It is a blunt title, and yet… it’s true.
‘Being there’ for someone else changes nothing
Nil. Zero. Nought.
That, my friends, is the reality. As Watchers, we are not needed. We cannot actually do anything. Life goes on and we Watch, and nothing changes.
If there was a list entitled ‘how to change the world’, Watching wouldn’t be on there.
Try as we might, we cannot fix the situation. We can’t heal our Loved Ones. We can’t be their knight in shining armour and swoop down onto the battle field and sweep them off their feet and carry them to safety.
It’s just not possible. If wishes were horses beggars would ride. But they’re not, so instead we crawl through the mud and swear when we tumble into a pit and lose sight of our Loved One. Illness and circumstance are some of Life’s non-negotiables. We are not God. Watching changes nothing, except perhaps ourselves.
1. We cannot carry their burdens
Not only can we not save them, but we cannot even bear their burdens beside them. I touched on this in the first post, and it is still true. We can help them, we can aid them, we can take care of all their physical needs – but in the end they alone must bear their illness. They must go down into valley of darkness in their own strength, not ours. As Sam tells Frodo in Tolkien’s The Return of the King: “I can’t carry it for you.”
2. Watching doesn’t make their sufferings special
Thirdly, our presence does not sanctify their sufferings. There’s a sort of unspoken belief at times that when people suffer they somehow do so for the people around them. That they become An Example and in doing so their sufferings become worthwhile. Yet individuals do not suffer ‘for the (unknown) greater good’ in this sense, and it is risky to think so. As if our presence as Watchers makes something horrific acceptable and provides their miseries with purpose! If only that was all it took to redeem suffering.
Let us not insult our Loved Ones. Their suffering is not made acceptable by our presence. To believe so is to belittle what they go through. It is also dangerous because it belittles the misery of those who suffer alone. Must the ‘purpose’ of suffering be so obvious as to simply be the edification of the people who watch?
John Green touches on this in The Fault in Our Stars, with Hazel and Gus’ sarcastic rejoinder: “They are an Example to us all. Oh how we admire them!”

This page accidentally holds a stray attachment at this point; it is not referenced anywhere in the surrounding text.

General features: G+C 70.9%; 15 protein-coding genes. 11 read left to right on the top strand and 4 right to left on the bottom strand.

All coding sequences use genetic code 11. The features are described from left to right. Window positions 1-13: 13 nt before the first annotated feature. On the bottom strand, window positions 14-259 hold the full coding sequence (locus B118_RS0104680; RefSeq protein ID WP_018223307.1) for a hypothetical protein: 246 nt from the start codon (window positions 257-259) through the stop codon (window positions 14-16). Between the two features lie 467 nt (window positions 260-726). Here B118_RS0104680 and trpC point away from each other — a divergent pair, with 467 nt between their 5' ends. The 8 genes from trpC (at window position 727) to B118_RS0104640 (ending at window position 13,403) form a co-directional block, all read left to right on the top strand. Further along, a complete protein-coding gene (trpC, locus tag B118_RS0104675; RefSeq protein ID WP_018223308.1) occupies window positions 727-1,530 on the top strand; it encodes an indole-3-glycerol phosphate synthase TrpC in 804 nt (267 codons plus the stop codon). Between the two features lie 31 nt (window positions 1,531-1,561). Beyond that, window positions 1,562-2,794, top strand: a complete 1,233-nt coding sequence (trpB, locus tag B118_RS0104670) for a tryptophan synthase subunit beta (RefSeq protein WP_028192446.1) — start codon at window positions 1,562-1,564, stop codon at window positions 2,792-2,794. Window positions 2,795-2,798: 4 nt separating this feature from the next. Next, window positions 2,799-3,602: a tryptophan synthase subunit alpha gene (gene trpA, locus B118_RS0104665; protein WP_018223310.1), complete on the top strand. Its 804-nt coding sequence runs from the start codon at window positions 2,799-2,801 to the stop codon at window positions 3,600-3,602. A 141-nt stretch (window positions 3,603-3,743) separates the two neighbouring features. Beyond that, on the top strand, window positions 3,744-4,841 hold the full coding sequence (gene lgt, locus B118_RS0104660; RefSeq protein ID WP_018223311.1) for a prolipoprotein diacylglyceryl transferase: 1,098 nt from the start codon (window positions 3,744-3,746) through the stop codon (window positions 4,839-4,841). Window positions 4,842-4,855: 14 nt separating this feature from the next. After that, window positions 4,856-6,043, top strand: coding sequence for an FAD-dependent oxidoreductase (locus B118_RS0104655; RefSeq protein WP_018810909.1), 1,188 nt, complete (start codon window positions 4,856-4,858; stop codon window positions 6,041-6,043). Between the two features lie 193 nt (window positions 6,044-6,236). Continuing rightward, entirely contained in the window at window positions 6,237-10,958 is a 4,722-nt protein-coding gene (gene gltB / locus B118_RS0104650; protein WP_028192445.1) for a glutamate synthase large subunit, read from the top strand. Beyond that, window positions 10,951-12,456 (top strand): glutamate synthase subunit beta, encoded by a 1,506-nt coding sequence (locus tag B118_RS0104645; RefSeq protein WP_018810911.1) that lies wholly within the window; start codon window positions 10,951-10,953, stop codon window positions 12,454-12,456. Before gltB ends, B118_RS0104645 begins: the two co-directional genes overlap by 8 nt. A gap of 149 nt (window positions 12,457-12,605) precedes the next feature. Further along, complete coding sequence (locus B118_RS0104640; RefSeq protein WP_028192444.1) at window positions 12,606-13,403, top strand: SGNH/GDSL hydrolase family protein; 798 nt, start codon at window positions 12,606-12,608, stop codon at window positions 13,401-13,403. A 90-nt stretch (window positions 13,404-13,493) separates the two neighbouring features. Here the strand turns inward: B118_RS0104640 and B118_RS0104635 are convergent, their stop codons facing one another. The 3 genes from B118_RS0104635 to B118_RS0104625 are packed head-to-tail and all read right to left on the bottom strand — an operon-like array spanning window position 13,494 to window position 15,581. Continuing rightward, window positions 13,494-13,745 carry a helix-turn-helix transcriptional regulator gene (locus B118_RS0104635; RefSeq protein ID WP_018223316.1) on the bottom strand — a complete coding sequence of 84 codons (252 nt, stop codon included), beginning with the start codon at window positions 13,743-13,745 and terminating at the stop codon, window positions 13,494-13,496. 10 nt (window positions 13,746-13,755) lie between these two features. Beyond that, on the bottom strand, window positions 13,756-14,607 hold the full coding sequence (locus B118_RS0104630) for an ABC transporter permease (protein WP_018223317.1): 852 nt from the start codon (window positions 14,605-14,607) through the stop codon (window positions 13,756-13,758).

3. Watching doesn’t make their suffering important
Watchers are not needed to make suffering valid. God alone makes suffering valid, and He does so in each and every case, because He uses every life for His glory. Every tear has a part in His eternal plan. If I were to suffer utterly alone, in the deepest depths of the earth, if not one living purpose heard my cries, there would still be a purpose to it. After all, what humans do not see, spiritual powers do. It is enough if angels weep and demons shudder (Ephesians 3:10). For more on this see When God Weeps, by Joni Earekson Tada.
BUT: Our helplessness is a relief
The truth that Watching changes nothing is a hard one. It is a blow to our pride. It is yet another demand for us to admit our helplessness. We cannot become proud of Watching while we remember it. We are not Saviours; we need a Saviour.
This truth is also a relief. It ought to remove some of our burden. It is not up to us to fix the life of our Loved Ones. When we fail, when we are not there when we should be, when our Loved One has to go through something alone, when we run away, when we give up, when we don’t know the answers – that is okay.
It’s not up to us.
That task is in the hands of One who is much more capable than we will ever be. While we Watch, He Does – and that is how it should be.
[If you feel this is a bit one-sided, the sequel to this post is “Watching changes everything” and is coming next week!]
//Do you find it comforting or distressing to realise that Watching changes nothing? Are you satisfied to keep Watching in light of that? Why/Why not?
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